Children’s education options can easily overwhelm parents. District accountability, class size and even tuition are all important issues, especially for parents considering alternative education. This brief guide can help you begin the research process into the most important questions facing parents of schoolchildren.
Types of Schools
The first step in making a sound choice for your child’s education is understanding the available options. In the U.S., there are four main types of education for primary and secondary education: public schools, private schools, charter schools and homeschooling.
A hundred years after the founding of the United States, Congress passed a law requiring states to provide public education. Since then, states have controlled public school curricula. Long gone are the days of the one-room schoolhouse; according to the Department of Education, in 2016 alone, “an estimated $584 billion will be spent related to (children’s) education.” The vast majority of those funds come from state taxes, so parents do not have to pay out of pocket to educate their children.
Contrary to popular belief, private schools are not only for the wealthy. According to the Council for American Private Education, for families making more than $75,000 per year, “87 percent have children only in public schools and 11 percent have children only in private schools.” While the majority of private schools are religiously affiliated, many are not. In a 2007-08 study, the National Center for Education Statistics reported that 67.9 percent of private schools claimed religious affiliation, while the remaining 32.1 percent did not.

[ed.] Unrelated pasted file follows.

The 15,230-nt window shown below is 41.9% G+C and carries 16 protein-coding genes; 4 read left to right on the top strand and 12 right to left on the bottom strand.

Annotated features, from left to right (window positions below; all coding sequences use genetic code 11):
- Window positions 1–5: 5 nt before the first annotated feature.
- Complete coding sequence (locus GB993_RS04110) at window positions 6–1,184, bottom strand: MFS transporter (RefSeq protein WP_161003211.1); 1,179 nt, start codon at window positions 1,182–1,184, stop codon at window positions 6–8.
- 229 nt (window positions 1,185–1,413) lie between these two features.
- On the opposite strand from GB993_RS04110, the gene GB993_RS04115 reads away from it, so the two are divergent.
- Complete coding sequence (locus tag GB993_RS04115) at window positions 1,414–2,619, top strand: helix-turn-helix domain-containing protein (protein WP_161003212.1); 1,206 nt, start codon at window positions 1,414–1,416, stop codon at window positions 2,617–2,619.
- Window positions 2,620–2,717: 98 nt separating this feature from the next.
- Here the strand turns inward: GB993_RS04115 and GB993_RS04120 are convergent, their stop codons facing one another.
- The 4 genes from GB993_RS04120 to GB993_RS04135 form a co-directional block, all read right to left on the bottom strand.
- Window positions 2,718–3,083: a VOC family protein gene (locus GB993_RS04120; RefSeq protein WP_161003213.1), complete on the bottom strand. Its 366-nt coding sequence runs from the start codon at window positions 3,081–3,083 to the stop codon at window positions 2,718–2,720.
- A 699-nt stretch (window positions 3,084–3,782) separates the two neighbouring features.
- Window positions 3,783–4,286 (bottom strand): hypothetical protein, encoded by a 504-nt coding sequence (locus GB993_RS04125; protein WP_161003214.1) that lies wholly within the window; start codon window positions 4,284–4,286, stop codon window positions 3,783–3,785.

A form of alternative education, charter schools receive fewer public funds than public schools, but they carry contracts from their home states to meet education needs. According to the National Center for Education statistics, “In return for flexibility and autonomy, the charter school must meet the accountability standards outlined in its charter.”
Charter schools are growing quickly: “During the most recent period from 2011–12 to 2012–13, the percentage of all public schools that were charter schools increased from 5.8 to 6.2 percent, and the total number of public charter schools increased from 5,700 to 6,100,” according to the National Center for Education Statistics. Charter schools provide an alternative education choice for parents, both those seeking religious affiliations and those who do not.
Another form of alternative education is homeschooling, which involves a parent or community member assuming the duties of educating children. The Center for National Education Statistics (2014) reports that in 2012, around 3.4 percent of children ages 5-17 were homeschooled. The motivations behind homeschooling can be moral or religious or they may stem from concerns about public learning environments. While homeschooling does not require qualifications, some parents opt to pursue an online master’s degree in education to ensure they understand the most current and effective methods of instruction.
While these choices may seem overwhelming, a sound decision begins with understanding your options. The U.S. Department of Education offers a variety of resources on different types of schools and educational methods at the U.S. Department of Education website.
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